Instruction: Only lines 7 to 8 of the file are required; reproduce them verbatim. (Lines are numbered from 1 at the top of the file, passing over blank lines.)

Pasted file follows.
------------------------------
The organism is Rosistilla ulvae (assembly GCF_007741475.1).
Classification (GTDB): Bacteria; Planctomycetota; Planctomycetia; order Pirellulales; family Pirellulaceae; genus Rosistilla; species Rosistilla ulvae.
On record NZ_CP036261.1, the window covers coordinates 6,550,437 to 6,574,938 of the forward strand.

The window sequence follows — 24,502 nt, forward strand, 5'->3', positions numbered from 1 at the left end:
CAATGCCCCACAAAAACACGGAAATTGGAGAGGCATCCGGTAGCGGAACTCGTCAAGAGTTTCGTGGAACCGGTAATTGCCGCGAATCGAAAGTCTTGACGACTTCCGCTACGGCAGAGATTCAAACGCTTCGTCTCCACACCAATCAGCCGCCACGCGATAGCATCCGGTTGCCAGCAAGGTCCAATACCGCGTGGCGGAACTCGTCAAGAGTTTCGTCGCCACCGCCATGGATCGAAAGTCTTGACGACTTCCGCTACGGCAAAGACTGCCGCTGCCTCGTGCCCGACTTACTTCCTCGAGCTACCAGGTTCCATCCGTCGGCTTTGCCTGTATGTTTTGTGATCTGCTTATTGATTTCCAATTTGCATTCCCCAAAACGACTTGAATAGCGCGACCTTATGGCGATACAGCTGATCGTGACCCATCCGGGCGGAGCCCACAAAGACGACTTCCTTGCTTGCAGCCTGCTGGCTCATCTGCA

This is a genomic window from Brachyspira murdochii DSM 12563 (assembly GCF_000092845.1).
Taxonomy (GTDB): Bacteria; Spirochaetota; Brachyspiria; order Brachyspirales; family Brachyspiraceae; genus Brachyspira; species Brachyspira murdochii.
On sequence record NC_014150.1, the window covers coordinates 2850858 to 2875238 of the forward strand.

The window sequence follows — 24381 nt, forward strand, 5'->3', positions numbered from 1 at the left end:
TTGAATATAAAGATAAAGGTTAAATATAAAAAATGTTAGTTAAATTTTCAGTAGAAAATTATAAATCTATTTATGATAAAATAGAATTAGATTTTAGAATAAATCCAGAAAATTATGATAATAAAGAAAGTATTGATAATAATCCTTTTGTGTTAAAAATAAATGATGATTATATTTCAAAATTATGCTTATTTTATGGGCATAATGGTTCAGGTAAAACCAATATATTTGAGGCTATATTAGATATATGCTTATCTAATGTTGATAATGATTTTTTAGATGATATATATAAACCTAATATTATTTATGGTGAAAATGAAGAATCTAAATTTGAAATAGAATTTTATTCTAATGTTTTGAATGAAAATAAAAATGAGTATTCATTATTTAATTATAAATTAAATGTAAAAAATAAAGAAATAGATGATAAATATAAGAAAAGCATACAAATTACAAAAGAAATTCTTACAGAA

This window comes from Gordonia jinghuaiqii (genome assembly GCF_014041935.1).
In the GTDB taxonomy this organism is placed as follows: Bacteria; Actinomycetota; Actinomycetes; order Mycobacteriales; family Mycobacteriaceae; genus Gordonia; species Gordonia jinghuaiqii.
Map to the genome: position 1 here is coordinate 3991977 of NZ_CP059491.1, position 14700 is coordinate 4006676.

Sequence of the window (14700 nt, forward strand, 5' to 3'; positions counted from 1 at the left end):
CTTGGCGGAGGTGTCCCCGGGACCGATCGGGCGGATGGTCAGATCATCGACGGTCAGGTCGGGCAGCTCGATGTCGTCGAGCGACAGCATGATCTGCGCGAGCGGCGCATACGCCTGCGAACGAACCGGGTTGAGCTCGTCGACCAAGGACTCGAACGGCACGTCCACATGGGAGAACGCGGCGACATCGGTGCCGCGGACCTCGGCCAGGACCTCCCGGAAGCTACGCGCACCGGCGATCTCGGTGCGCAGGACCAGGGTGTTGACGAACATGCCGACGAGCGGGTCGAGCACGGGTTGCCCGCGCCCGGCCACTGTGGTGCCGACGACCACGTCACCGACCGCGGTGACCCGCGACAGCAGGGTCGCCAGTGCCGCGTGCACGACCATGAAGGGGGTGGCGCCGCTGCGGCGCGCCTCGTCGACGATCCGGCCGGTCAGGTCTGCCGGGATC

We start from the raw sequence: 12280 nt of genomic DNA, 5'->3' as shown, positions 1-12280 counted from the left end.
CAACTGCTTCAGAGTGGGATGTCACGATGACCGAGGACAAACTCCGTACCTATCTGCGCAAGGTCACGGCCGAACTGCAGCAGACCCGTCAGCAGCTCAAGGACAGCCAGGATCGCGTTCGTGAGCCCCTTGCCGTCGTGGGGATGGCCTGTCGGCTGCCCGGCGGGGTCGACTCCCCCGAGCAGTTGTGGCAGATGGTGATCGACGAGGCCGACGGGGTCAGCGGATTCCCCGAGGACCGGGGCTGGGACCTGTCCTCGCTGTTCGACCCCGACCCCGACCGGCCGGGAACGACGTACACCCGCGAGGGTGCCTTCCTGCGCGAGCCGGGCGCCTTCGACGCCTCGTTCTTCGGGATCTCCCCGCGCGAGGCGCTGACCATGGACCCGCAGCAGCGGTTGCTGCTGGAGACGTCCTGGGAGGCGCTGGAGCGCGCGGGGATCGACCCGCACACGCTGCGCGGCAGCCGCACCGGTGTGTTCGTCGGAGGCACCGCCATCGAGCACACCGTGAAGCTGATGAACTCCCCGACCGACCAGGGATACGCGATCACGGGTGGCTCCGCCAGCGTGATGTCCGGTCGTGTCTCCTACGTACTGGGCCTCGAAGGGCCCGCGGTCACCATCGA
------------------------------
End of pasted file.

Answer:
Taxonomy (GTDB): Bacteria; Spirochaetota; Brachyspiria; order Brachyspirales; family Brachyspiraceae; genus Brachyspira; species Brachyspira murdochii.
On sequence record NC_014150.1, the window covers coordinates 2850858 to 2875238 of the forward strand.